If you are looking for a place that has rare sightseeing opportunities Tuvalu is not that place. The island nation is small and critics say it has no architectural heritage, hills, mountains or rivers.
Others believe Tuvalu is still a nice Pacific destination. “Your time can be well spent in the shade of palm trees on one of the nation’s delightful beaches.” one travel writer has said.
Palau (21,097 residents)
Palau, with an estimated 2018 population of 21,097, is a country that is another group of islands located in the Pacific Ocean. It is in the southwest corner of Micronesia and is made up of some 340 coral and volcanic islands perched on the Kyushu-Palau Ridge.
The Philippines are 550 miles to the west. Guam is 830 miles to the northeast and New Guinea is 400 miles to the south. A great barrier reef system surrounds most of the country. Babelthuap, Koror, Malakal, Arakabesan and Peleliu are Palau’s major islands.
If scuba-diving is your sport, Palau is one of the top scuba-diving spots in the world. It’s marine life features a vast array of terrestrial flora. Biologists say Palau has more species of marine life than any other area of similar size in the world.
“Corals, fish, snails, clams, sea cucumbers, starfish, sea urchins, sea anemones, jellyfish, squid, and feather-duster worms exist in profusion and variety,” one marine scientist was quoted as saying.
San Marino (33,562 residents)
The Republic of San Marino is located near Italy in Southern Europe. It has a population of 33,562 and Italian is the dominant language. Its capital is the City of San Marino.
San Marino is on the northeastern side of the Apennine Mountains and sits on the coast near Rimini, one of Italy’s premier resort areas.
The republic is named for Saint Marinus, a stonemason who is believed to have played a great role in the rebuilding of the city walls of Rimini after the walls were destroyed by pirates from Liburnia. Marinus, legend has it, also was the founder of a monastic community on Monte Titano in AD 301. San Marino believes it is the oldest constitutional republic as well as the oldest sovereign state in existence.
A constitution was written and adopted in the late 16th century still governs San Marino. The constitution dictates San Marino’s political system and other national issues.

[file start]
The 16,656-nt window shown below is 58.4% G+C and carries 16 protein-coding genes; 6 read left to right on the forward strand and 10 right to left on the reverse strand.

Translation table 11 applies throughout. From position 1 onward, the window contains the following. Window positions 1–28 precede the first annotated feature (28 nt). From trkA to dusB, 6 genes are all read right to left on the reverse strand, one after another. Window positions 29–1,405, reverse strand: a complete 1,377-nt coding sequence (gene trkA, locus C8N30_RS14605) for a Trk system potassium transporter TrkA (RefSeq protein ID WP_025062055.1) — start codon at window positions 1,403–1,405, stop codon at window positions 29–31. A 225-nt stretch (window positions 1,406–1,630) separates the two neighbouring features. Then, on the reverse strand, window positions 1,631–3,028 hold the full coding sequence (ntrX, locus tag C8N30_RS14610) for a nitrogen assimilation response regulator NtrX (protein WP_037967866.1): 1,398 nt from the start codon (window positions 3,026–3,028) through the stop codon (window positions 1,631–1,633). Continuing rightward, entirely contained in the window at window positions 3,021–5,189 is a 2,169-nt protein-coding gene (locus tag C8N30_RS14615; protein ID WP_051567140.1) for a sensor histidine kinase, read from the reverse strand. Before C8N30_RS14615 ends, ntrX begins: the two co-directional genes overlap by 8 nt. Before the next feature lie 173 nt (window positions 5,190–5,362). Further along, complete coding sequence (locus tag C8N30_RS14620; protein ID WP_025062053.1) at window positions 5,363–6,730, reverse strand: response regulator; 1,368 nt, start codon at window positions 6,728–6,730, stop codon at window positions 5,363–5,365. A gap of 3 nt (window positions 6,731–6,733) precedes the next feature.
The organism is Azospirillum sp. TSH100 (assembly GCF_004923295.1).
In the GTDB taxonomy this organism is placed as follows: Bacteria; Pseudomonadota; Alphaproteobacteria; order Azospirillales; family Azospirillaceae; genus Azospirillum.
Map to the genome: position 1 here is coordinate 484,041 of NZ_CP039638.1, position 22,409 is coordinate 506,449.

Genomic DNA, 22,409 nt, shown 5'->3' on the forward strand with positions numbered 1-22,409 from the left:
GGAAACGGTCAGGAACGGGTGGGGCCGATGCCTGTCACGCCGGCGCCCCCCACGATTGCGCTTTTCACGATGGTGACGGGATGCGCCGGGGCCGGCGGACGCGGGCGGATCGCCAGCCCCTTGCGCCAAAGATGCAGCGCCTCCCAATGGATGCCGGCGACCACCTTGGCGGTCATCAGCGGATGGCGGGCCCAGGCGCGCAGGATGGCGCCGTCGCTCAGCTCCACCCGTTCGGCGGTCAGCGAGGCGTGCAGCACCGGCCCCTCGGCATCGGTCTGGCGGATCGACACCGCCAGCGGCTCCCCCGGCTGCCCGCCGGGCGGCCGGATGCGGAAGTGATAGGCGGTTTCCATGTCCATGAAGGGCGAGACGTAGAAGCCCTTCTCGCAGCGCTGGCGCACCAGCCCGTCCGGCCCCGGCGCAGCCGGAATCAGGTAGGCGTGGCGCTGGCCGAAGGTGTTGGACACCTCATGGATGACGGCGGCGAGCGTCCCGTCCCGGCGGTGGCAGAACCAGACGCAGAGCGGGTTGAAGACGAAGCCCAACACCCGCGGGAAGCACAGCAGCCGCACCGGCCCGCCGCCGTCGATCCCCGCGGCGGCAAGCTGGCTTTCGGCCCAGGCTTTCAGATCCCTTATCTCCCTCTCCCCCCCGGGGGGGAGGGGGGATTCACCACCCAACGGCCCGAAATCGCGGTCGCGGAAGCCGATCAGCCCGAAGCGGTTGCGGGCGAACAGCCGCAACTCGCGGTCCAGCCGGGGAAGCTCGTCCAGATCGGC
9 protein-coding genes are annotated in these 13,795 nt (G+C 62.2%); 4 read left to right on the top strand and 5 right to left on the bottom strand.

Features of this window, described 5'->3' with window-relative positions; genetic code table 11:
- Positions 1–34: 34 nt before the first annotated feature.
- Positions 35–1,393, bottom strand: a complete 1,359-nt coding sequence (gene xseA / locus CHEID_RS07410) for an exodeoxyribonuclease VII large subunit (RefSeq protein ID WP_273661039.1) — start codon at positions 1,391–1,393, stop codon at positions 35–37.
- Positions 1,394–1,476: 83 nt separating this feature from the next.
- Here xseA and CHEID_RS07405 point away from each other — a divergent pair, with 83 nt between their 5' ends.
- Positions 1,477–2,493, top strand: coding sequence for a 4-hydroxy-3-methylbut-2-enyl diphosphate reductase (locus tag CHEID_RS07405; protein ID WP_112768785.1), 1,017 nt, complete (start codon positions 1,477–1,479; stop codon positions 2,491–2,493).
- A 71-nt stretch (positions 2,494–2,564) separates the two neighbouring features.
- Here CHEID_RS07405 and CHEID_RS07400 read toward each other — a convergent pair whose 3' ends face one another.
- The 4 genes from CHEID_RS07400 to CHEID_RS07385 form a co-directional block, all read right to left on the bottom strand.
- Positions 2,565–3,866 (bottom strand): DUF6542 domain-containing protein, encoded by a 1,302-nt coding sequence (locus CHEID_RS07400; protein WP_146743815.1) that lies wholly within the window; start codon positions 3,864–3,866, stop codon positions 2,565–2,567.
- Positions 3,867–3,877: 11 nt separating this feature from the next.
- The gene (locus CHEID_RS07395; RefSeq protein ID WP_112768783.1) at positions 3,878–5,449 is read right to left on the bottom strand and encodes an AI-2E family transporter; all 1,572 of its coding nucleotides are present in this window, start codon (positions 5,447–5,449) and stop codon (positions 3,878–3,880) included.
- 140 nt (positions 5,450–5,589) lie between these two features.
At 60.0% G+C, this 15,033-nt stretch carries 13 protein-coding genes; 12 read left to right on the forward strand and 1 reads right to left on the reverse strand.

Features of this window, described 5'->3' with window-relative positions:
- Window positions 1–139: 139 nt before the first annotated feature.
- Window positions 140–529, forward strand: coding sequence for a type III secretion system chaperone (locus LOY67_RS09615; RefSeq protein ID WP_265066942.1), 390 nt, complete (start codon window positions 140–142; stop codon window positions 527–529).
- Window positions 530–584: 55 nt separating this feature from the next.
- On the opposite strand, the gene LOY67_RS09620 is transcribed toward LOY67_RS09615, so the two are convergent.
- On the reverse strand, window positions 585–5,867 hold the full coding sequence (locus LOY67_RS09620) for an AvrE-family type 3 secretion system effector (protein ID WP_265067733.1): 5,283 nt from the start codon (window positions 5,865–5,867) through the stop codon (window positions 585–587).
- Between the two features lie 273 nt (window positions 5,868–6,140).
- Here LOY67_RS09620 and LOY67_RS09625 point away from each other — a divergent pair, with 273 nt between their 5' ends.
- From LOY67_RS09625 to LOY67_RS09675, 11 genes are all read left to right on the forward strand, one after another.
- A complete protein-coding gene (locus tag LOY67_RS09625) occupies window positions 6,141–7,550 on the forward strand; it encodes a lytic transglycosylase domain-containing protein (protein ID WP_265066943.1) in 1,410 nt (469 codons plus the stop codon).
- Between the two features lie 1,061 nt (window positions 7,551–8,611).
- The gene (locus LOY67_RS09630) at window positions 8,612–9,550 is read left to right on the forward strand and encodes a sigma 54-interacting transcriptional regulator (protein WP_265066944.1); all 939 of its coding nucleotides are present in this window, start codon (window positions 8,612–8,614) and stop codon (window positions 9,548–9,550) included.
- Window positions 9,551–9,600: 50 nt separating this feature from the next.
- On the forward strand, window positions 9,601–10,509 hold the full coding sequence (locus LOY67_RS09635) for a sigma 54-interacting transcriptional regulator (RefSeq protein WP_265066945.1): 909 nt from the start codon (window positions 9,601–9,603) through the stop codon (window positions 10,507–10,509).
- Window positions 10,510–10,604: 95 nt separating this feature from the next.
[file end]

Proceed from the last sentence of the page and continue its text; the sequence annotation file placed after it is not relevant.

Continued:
Liechtenstein is an Alpine country located in Western Europe. The German-speaking nation is bordered by Switzerland and Austria and its population is listed as 37,877. The capital of Liechtenstein is Vaduz.
Created in 1719 as a princedom within the Holy Roman Empire, Liechtenstein was granted independence in 1866. The nation is under the leadership of a prince who oversees 11 municipalities.
Liechtenstein has been in most Summer Olympic Games and Winter Olympic Games since 1936. Athletes from Liechtenstein are skilled in alpine skiing. They have won a total of nine medals in Winter Olympics competition.
The country formed its National Olympic Committee in 1935. Xaver Frick, a founding member of the NOC, is the only Liechtenstein athlete to have been in both the summer and winter Olympic games.
Liechtenstein also has a football team. One of the country’s finest moments came in 2007 when the team defeated Iceland 3-0 in a game played in Vaduz.
Monaco (38,682 residents)
Monaco is a principality in Western Europe. It’s on the French Riviera and is bordered by France and the Mediterranean Sea. Monaco is also about nine miles from Italy. Population figures as of 2018 show Monaco has 38,682 people.
A form of constitutional monarchy governs Monaco and the nation’s prince serves as head of state. The prince uses his position to exert enormous political power over his people.. Except for a few brief intervals, the House of Grimaldi has governed Monaco since 1297.